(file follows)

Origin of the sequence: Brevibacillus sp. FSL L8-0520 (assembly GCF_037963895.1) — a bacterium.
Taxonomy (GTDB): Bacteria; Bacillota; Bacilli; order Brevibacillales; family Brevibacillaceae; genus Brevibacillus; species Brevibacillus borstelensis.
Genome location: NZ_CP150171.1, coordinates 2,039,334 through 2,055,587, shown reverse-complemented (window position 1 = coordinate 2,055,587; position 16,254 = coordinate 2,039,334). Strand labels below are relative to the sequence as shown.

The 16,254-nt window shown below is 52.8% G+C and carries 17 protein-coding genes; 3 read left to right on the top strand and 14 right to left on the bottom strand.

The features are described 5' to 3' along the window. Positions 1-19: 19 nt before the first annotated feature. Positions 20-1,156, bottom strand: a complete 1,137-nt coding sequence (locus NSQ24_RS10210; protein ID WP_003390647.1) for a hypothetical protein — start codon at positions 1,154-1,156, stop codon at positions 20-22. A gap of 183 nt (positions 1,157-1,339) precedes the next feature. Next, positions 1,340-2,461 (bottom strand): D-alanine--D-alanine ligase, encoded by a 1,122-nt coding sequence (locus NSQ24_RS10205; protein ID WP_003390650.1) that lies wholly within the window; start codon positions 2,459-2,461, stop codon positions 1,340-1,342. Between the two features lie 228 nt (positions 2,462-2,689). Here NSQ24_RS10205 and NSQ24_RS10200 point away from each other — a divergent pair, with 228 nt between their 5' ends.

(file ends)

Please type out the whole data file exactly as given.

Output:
Origin of the sequence: Brevibacillus sp. FSL L8-0520 (assembly GCF_037963895.1) — a bacterium.
Taxonomy (GTDB): Bacteria; Bacillota; Bacilli; order Brevibacillales; family Brevibacillaceae; genus Brevibacillus; species Brevibacillus borstelensis.
Genome location: NZ_CP150171.1, coordinates 2,039,334 through 2,055,587, shown reverse-complemented (window position 1 = coordinate 2,055,587; position 16,254 = coordinate 2,039,334). Strand labels below are relative to the sequence as shown.

The 16,254-nt window shown below is 52.8% G+C and carries 17 protein-coding genes; 3 read left to right on the top strand and 14 right to left on the bottom strand.

The features are described 5' to 3' along the window. Positions 1-19: 19 nt before the first annotated feature. Positions 20-1,156, bottom strand: a complete 1,137-nt coding sequence (locus NSQ24_RS10210; protein ID WP_003390647.1) for a hypothetical protein — start codon at positions 1,154-1,156, stop codon at positions 20-22. A gap of 183 nt (positions 1,157-1,339) precedes the next feature. Next, positions 1,340-2,461 (bottom strand): D-alanine--D-alanine ligase, encoded by a 1,122-nt coding sequence (locus NSQ24_RS10205; protein ID WP_003390650.1) that lies wholly within the window; start codon positions 2,459-2,461, stop codon positions 1,340-1,342. Between the two features lie 228 nt (positions 2,462-2,689). Here NSQ24_RS10205 and NSQ24_RS10200 point away from each other — a divergent pair, with 228 nt between their 5' ends.